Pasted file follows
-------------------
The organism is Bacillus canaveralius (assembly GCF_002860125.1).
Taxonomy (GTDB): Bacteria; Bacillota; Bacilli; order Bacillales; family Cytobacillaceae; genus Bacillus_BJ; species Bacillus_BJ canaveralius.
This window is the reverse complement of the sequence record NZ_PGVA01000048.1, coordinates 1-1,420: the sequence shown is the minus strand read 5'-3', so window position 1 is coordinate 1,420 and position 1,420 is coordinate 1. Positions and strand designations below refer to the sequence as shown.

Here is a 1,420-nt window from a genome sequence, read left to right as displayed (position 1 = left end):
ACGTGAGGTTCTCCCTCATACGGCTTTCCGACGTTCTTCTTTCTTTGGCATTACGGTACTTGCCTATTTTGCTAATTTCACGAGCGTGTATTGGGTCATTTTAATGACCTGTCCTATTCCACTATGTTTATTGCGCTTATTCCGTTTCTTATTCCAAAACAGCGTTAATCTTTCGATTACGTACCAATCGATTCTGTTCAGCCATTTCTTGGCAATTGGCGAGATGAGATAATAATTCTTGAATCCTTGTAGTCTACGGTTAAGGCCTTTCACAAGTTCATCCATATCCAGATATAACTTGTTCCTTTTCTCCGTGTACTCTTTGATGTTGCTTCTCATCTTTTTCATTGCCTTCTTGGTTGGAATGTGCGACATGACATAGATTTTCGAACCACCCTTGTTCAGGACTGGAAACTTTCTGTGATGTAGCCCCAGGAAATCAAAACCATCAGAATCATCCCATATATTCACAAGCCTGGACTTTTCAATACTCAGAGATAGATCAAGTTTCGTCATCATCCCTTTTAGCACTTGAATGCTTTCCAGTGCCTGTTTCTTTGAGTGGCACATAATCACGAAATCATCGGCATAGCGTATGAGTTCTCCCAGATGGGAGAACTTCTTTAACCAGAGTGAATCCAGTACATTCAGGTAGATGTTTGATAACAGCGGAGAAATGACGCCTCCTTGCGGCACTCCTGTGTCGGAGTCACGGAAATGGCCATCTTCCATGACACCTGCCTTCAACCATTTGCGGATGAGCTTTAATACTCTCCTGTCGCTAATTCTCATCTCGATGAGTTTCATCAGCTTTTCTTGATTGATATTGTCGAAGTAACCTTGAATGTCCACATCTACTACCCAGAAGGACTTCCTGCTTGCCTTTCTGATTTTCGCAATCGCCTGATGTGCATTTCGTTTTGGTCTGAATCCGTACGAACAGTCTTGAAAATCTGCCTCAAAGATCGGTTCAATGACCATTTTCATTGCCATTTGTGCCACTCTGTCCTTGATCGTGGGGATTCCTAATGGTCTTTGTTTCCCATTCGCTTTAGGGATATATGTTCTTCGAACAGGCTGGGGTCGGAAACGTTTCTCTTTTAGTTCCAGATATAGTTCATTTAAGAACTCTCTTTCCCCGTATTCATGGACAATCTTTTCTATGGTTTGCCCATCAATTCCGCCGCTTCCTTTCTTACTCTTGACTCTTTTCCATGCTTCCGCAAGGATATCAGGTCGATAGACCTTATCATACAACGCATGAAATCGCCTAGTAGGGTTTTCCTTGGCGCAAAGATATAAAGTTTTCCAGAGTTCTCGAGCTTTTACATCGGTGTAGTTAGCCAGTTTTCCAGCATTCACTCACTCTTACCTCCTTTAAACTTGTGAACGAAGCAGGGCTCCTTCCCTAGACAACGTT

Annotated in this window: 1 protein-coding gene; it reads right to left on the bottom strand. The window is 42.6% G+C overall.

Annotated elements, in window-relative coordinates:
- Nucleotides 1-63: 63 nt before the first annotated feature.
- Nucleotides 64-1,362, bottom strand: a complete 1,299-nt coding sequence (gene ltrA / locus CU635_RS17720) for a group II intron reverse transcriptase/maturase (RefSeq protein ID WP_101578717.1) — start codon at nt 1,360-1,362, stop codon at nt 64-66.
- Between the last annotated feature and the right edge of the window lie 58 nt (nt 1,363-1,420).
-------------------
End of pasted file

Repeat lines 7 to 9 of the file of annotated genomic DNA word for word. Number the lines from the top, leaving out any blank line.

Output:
Annotated elements, in window-relative coordinates:
- Nucleotides 1-63: 63 nt before the first annotated feature.
- Nucleotides 64-1,362, bottom strand: a complete 1,299-nt coding sequence (gene ltrA / locus CU635_RS17720) for a group II intron reverse transcriptase/maturase (RefSeq protein ID WP_101578717.1) — start codon at nt 1,360-1,362, stop codon at nt 64-66.